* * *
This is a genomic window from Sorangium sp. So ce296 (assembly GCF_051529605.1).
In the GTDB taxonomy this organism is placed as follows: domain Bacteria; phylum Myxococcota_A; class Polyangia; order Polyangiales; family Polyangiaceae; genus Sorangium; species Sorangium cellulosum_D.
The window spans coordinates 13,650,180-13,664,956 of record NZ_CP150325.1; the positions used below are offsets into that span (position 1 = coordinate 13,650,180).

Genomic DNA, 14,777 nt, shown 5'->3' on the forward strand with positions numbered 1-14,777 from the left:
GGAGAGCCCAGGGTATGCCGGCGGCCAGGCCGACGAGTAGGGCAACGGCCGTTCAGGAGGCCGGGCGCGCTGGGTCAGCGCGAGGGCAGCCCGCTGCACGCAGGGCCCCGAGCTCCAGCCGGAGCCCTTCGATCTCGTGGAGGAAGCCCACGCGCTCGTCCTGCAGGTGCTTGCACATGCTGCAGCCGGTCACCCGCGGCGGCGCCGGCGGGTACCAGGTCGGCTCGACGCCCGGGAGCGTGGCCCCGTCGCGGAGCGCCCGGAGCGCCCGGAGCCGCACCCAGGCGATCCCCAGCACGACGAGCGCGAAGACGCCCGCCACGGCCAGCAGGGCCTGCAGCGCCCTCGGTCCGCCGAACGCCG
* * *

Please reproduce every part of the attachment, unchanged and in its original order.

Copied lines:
This is a genomic window from Sorangium sp. So ce296 (assembly GCF_051529605.1).
In the GTDB taxonomy this organism is placed as follows: domain Bacteria; phylum Myxococcota_A; class Polyangia; order Polyangiales; family Polyangiaceae; genus Sorangium; species Sorangium cellulosum_D.
The window spans coordinates 13,650,180-13,664,956 of record NZ_CP150325.1; the positions used below are offsets into that span (position 1 = coordinate 13,650,180).

Genomic DNA, 14,777 nt, shown 5'->3' on the forward strand with positions numbered 1-14,777 from the left:
GGAGAGCCCAGGGTATGCCGGCGGCCAGGCCGACGAGTAGGGCAACGGCCGTTCAGGAGGCCGGGCGCGCTGGGTCAGCGCGAGGGCAGCCCGCTGCACGCAGGGCCCCGAGCTCCAGCCGGAGCCCTTCGATCTCGTGGAGGAAGCCCACGCGCTCGTCCTGCAGGTGCTTGCACATGCTGCAGCCGGTCACCCGCGGCGGCGCCGGCGGGTACCAGGTCGGCTCGACGCCCGGGAGCGTGGCCCCGTCGCGGAGCGCCCGGAGCGCCCGGAGCCGCACCCAGGCGATCCCCAGCACGACGAGCGCGAAGACGCCCGCCACGGCCAGCAGGGCCTGCAGCGCCCTCGGTCCGCCGAACGCCG